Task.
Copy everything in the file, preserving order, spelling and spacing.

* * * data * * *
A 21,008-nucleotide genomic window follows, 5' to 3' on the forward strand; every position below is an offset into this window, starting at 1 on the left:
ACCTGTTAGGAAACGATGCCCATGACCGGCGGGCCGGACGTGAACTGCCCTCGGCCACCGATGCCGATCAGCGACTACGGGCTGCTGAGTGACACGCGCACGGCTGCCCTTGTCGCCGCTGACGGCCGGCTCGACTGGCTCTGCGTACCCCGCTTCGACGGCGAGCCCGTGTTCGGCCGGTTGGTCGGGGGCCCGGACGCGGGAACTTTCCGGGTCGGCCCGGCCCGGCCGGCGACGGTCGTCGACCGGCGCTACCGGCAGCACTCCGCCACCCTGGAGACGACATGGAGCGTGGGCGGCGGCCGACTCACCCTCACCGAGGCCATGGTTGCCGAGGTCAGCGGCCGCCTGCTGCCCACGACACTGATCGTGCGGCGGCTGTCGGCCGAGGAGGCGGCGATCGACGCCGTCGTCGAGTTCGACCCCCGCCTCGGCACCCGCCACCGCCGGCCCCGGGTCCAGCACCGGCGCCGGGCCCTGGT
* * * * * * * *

A 21,008-nucleotide genomic window follows, 5' to 3' on the forward strand; every position below is an offset into this window, starting at 1 on the left:
ACCTGTTAGGAAACGATGCCCATGACCGGCGGGCCGGACGTGAACTGCCCTCGGCCACCGATGCCGATCAGCGACTACGGGCTGCTGAGTGACACGCGCACGGCTGCCCTTGTCGCCGCTGACGGCCGGCTCGACTGGCTCTGCGTACCCCGCTTCGACGGCGAGCCCGTGTTCGGCCGGTTGGTCGGGGGCCCGGACGCGGGAACTTTCCGGGTCGGCCCGGCCCGGCCGGCGACGGTCGTCGACCGGCGCTACCGGCAGCACTCCGCCACCCTGGAGACGACATGGAGCGTGGGCGGCGGCCGACTCACCCTCACCGAGGCCATGGTTGCCGAGGTCAGCGGCCGCCTGCTGCCCACGACACTGATCGTGCGGCGGCTGTCGGCCGAGGAGGCGGCGATCGACGCCGTCGTCGAGTTCGACCCCCGCCTCGGCACCCGCCACCGCCGGCCCCGGGTCCAGCACCGGCGCCGGGCCCTGGT